Eurovision is upon us. Gather’ound, ma peoples. It’s time for the annual hot mess of geopolitics, rogue glitter, kitschy costumes and tacky choreography… with a lot of heart! Y’all know, when I am not boycotting it, I always revel in it.
Eurovision talent pool is kinda predictable. There’s gotta be an ABBA tribute band. It came from Denmark and back home it went before the final. One of the Scandinavian entries will stan Nordic metal legacy. Rock on, Finland. However, the bookies’ favorite – Italia – is trespassing on the genre this year. There’d be praise-n-worship, but 2021 went into Christian proselytizing overdrive with not one, but two songs called Amen… from Austria and Slovenia, both eliminated in the semi-finals. In words of Garth Brooks, “thank God for unanswered prayers.” There’s a mandatory song about “everyone” singing in unison with Our Voice (Ireland 1996), A Million Voices (Russia 2015) or now Voices (Sweden 2021). You can sure-fire bet that “founding members” United Kingdom and Spain will produce forgettable pop trash as per their death-pact to never ever win the competition. Is it time to do away with the “Big Five” rule?! YES … Finally, there’s always room for a big fat tolerance anthem. After all, Eurovision itself is product of Cold War propaganda since 1956. However, this year’s German entry is too on-the-nose with the title “I Don’t Feel Hate.” Calm down, Gurrlmany!
Here are the Post-Paris half-dozen notable entries:
AZERBAIJAN: Efendi – Mata Hari
I said – last year – that coronavirus had possibly been unleashed onto the world to prevent Efendi from desecrating Cleopatra at Eurovision. Not content with chaos and undeterred by carnage, the singer returns with a vengeance and updated her cultural appropriation to-do list with a context-less homage to Margaretha Geertruida MacLeod aka Mata Hari, the Dutch dancer turned German spy. If the world breaks out into World War III, y’all know whodunnit.
Efendi is the first-ever winner of the non-prestigious 2021 Post-Paris WHITE BRICK AWARD for Cultural Appropriation at Eurovision:
FRANCE: Barbara Pravi – Voilà
Hard sell from the official website: “Barbara grew up in a harmonious and multi-cultural family, with roots extending through her grandparents to Serbia, Iran, Poland and North Africa. This culturally diverse open-mindedness lies at the heart of Barbara’s ethos…” Insert vomit emoji, facepalm emoji, lol emoji. “”The lady doth protest too much.” THAT SAID, the song is actually really good: a vocal reincarnation of Edit Piaf, Mireille Mathieu with a touch of dark Amelie.
ICELAND: Daði og Gagnamagnið – 10 Years
I really liked them last year and I really like them this time. It’s hipster whiteness at its ironic peak. An unfortunate twist of events saw the band confirm a COVD-19 infection to miss a live final. I still feel the song could win “in absentia” via a pre-recorded performance. And we’d have to learn the names of all the Icelandic volcanos in preparation for Eurovision 2022 in Reykjavik. OMFG, Bjork as a special guest?! In a swan dress?! Swoon.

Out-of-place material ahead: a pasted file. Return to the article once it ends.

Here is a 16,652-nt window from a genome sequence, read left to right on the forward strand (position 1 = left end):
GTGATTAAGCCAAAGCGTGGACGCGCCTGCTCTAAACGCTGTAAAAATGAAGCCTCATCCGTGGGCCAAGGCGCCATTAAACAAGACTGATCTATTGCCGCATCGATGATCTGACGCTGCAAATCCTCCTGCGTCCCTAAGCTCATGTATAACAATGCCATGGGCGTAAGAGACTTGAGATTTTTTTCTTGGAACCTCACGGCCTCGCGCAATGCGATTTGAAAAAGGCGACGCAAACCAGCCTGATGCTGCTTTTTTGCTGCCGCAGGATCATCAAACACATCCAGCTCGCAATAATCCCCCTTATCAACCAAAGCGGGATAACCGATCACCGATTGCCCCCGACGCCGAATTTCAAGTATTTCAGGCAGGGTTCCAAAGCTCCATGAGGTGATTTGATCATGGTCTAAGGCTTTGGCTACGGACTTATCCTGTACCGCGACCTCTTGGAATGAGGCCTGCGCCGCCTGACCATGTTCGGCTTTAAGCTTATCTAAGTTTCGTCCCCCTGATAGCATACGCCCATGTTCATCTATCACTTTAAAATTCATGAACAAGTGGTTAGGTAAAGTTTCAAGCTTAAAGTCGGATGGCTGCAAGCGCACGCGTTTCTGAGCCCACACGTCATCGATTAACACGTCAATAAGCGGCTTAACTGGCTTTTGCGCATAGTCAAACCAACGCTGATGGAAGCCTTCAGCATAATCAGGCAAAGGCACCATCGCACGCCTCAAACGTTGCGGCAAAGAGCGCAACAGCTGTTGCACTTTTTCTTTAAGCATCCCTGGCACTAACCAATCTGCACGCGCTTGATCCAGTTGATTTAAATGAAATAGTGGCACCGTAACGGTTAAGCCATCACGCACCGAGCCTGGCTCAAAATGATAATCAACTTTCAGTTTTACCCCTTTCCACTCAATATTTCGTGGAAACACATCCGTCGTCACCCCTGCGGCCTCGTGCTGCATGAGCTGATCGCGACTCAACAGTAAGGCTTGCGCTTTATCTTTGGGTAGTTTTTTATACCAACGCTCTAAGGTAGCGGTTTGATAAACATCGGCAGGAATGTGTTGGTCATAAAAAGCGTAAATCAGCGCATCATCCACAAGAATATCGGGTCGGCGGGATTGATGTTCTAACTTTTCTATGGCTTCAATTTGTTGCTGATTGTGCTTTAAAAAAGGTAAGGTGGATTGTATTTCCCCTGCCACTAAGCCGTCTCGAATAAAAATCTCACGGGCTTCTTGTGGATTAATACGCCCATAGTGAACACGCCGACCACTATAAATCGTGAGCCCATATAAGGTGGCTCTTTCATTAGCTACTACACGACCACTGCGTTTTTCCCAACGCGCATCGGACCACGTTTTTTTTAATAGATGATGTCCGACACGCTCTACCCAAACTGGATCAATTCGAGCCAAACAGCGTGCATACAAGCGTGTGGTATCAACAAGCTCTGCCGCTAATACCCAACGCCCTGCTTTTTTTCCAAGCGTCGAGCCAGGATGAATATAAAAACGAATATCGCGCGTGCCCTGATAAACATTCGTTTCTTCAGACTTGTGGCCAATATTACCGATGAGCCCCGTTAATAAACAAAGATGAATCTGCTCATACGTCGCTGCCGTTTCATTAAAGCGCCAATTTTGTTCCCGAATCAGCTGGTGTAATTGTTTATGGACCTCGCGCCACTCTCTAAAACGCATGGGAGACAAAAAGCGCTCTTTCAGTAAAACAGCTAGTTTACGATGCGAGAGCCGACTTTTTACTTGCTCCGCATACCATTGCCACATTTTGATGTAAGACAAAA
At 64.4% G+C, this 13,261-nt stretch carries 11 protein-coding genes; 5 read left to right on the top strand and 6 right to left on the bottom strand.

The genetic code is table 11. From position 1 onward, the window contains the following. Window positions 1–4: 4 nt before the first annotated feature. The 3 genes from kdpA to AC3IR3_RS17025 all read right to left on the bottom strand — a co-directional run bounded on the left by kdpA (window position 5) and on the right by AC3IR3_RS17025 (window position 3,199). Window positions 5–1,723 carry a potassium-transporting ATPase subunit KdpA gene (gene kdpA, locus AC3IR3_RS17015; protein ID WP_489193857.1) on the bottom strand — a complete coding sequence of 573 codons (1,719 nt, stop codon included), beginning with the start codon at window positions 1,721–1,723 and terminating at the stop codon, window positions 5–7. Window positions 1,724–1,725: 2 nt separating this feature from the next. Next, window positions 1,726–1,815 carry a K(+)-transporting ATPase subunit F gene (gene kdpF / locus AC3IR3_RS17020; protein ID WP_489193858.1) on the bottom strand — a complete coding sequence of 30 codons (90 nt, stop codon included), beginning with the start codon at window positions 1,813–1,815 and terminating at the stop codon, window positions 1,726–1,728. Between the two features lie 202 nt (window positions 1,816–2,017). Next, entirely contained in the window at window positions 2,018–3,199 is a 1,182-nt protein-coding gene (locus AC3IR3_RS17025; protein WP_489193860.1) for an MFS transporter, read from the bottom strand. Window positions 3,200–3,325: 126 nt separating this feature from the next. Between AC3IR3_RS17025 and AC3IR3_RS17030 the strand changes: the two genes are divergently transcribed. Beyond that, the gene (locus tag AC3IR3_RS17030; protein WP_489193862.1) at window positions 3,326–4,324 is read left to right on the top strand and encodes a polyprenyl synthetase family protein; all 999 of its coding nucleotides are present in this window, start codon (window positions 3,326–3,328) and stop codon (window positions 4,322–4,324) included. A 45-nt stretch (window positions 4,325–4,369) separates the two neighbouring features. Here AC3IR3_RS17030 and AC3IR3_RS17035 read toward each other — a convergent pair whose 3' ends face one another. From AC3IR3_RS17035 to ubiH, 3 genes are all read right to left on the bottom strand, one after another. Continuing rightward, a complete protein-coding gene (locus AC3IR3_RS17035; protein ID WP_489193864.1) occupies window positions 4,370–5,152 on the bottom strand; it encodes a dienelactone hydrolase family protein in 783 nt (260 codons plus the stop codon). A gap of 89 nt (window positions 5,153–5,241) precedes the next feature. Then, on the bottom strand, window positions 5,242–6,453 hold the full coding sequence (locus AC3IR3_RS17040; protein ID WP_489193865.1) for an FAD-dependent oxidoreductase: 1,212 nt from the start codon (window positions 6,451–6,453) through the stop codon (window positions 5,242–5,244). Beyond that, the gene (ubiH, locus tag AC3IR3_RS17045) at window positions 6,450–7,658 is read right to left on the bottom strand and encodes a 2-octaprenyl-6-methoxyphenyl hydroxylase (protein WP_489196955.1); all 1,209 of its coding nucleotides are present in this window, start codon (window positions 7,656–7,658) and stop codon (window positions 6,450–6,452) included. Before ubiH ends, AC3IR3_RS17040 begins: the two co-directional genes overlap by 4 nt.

ALBANIA: Anxhela Peristeri – Karma
Ever since I read Pajtim Statovci’s stunning novel Crossing, I’ve been low-key obsessing over Albania, bucket-listed with priority status. While this song is not on the buzz radar, I actually do enjoy its melodic rollercoaster, bombastic vocals, and a video wherein Anxhela is walking barefoot in a white gown through the snowed-in fields. Oh, I’ve been there… Meanwhile, back in Tirana, she has a cocktail named after her. Now, THAT’S Eurovision 🙂
THE NETHERLANDS: Jeangu Macrooy – Birth Of A New Age
Again, last year, I was into Jeangu’s vision, vocals, and style. Hook, line and sinker. The artist came back, upgraded, with a feel-good exercise in didactic pop. It’s admittedly a bit meh… but. There is poignant agency in narrating his Surinam-to-Amsterdam journey in such a powerful way. Plus, stylist Lissa Brandon went all-out and all-in on the beautiful music video. Even if it doesn’t win Eurovision – it won’t – the track now has a forever home at the Style The Beat Hall of Fame.
The sixth honorable mention is actually two entries that showcase the wideness of cultural zeitgeist margins. Premise: Eurovision (as much of commercial art-at-large) would be nothing without selling sex-sexx-sexxx to the masses. This year’s attractive/attracting opposites come from Moldova and Malta (who was a Post-Paris vote winner last year). The male gaze welcoming fantasy of Sugar versus not-your-baby manifesto of Je Me Casse. How and why you choose to (un)dress is up to you…
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MOLDOVA: Natalia Gordienko – Sugar
MALTA: Destiny – Je Me Casse
Which song/country/artist is your Rotterdam favorite?